Tuesday, May 29, 2007
Lake Powell Pipeline: Delivering A Less Than Desirable Future
I find telemarketing annoying not only because it’s an uninvited interruption, but because someone’s trying to sell me something I don’t really need. About the only thing that could be more annoying is if telemarketing calls were collect and I had to accept the charges.
Well, that’s pretty much analogous to what the Washington County Water Conservancy District is up to these days. They won’t be dialing your number, but they have hired Vanguard Media Group to sell you something you don’t really need—the proposed Lake Powell Pipeline—and Vanguard’s fees will be covered by lifting tax revenue from your wallet.
If you think about it, just the fact that the District has determined that an expensive spin campaign is necessary speaks volumes about how unnecessary the Lake Powell Pipeline must be.
A little math is even more convincing. State water officials calculate that Washington County has enough water to provide for a population of at least 270,000 without the pipeline. That’s more than double the current population of 130,000. And despite the local District’s use of scare tactics in asserting it’s needed much sooner, State planners say the pipeline isn’t needed until around 2023.
But even the State’s pro-pipeline spin should be seriously questioned. The projections are based on 2005 per-capita water use. Consumption rates are already trending down and will certainly be significantly reduced by new technologies and rate incentives in coming years. If you think I’m overly optimistic, consider the fact that current per-capita consumption rates in most communities in the southwestern United States are significantly lower than Washington County’s. Several communities—Albuquerque and Tucson for example—have per-capita use rates half ours, serving the same number of people using half the water. If already proven levels of efficiency are achieved, Washington County can support 500,000 residents without the pipeline—a population we won’t reach until around 2040.
I don’t point out this per-capita use discrepancy to disparage anyone. The District has done well in providing Washington County with a more than adequate supply of water and therefore efficiency hasn’t been a high priority. But if 30 years rolls by and they haven’t figured out how to apply tomorrow’s technologies to match what other comparable communities are already doing with today’s technologies, somebody’s going to have some real explaining to do. And I don’t think it will be very satisfying to hear that it was a lot more fun building billion dollar engineering monuments in the desert than applying relatively cheap and unglamorous technologies to make our water system at least as efficient as what others achieved 30 years previously.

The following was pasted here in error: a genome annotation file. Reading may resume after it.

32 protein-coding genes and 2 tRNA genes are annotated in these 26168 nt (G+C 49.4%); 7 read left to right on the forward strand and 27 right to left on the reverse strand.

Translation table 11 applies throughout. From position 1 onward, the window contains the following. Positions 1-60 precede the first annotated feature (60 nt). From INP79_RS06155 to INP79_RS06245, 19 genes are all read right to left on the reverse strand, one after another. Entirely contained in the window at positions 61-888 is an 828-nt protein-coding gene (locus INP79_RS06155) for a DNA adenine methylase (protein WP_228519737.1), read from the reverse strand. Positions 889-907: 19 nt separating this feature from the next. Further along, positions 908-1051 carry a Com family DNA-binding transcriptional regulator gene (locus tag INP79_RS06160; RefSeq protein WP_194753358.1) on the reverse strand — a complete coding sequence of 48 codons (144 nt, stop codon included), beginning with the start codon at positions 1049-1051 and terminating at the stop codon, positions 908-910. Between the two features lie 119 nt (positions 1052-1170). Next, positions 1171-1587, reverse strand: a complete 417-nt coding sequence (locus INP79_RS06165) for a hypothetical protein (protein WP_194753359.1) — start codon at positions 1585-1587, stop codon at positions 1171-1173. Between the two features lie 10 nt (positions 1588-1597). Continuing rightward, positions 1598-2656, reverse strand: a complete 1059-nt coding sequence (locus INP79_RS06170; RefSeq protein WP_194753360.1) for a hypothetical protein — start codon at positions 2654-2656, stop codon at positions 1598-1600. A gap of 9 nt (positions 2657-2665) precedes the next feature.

If you’ve already heard the marketing spin that the pipeline would “only” cost around $500 million, you might think I’m exaggerating to describe it as a billion dollar project. I’m not. Pro-pipeline spin-doctors conveniently neglect to disclose that cash required for construction would be raised through interest bearing State bonds. The State estimates more than $500 million in interest would be paid out, pushing the real cost past the $1 billion threshold. To repay this loan from the State, everyone in Washington County would pay more for water. And new home prices would soar ever higher as impact fees are significantly increased over time. The resulting increase in new home prices would be a double-whammy—many would not be able to afford homes and property taxes for everyone would be lifted up by inflated property values.
So what kind of future would a Lake Powell Pipeline deliver? To help you visualize it, the current population of Utah County is less than 500,000. Imagine Washington County with more congestion and sprawl than exists today in the Draper-Orem-Provo-Springville-Spanish Fork corridor. That’s without the pipeline. With the pipeline we could pack in another 285,000 residents. That total population of 785,000 would put us at about 80% of the congestion, sprawl and smog that exists today in Salt Lake County.
That’s a future that’s both unnecessary and undesirable. It’s bad enough we already have enough water available to become Utah County. Let’s not spend a billion dollars to build a pipeline that transforms Washington County into Salt Lake County and in the process destroys everything we love about southern Utah.
Wednesday, May 23, 2007
Violence In America Is Shocking But Not Surprising
It’s impossible to find words that adequately describe something as evil and dispiriting as the recent Virginia Tech massacre. Virginia Tech President Charles Steger was one of many who acknowledged this inadequacy when he stated, “I am really at a loss to explain or understand the carnage that has visited our campus.”
As inadequate as they are, many words have been appropriately used to describe such public massacres—words like unthinkable, tragic, horrific, evil and shocking. But one word that should not be used to describe these tragedies is the word “surprising.” If anyone is surprised, they haven’t been paying attention to the forces of violence, alienation and selfishness that have become all too common in this generation of American culture.
One thing that is surprising about this most recent spate of public violence is how quickly public outrage has dissipated. It’s partly because public shootings are sadly no longer a novelty, but also because our representatives in Washington almost universally decided to stick their heads in the sand, refusing to engage in a discussion of the broader issues exposed by the massacre. It’s true that mass murders of this type are easy to dismiss as the random, unavoidable acts of sick and evil individuals. But those who have been elected to lead should recognize that mass murders represent just the visible tip of a very deep iceberg of violence. Every year, around 25,000 Americans die at the point of a gun. By way of comparison, it’s disheartening to all of us—and outrageous to many—that more than 3,300 American lives have been lost in the Iraq War in the last four years. But where’s the outrage that more than 100,000 Americans have been shot dead right here in America in the same time period?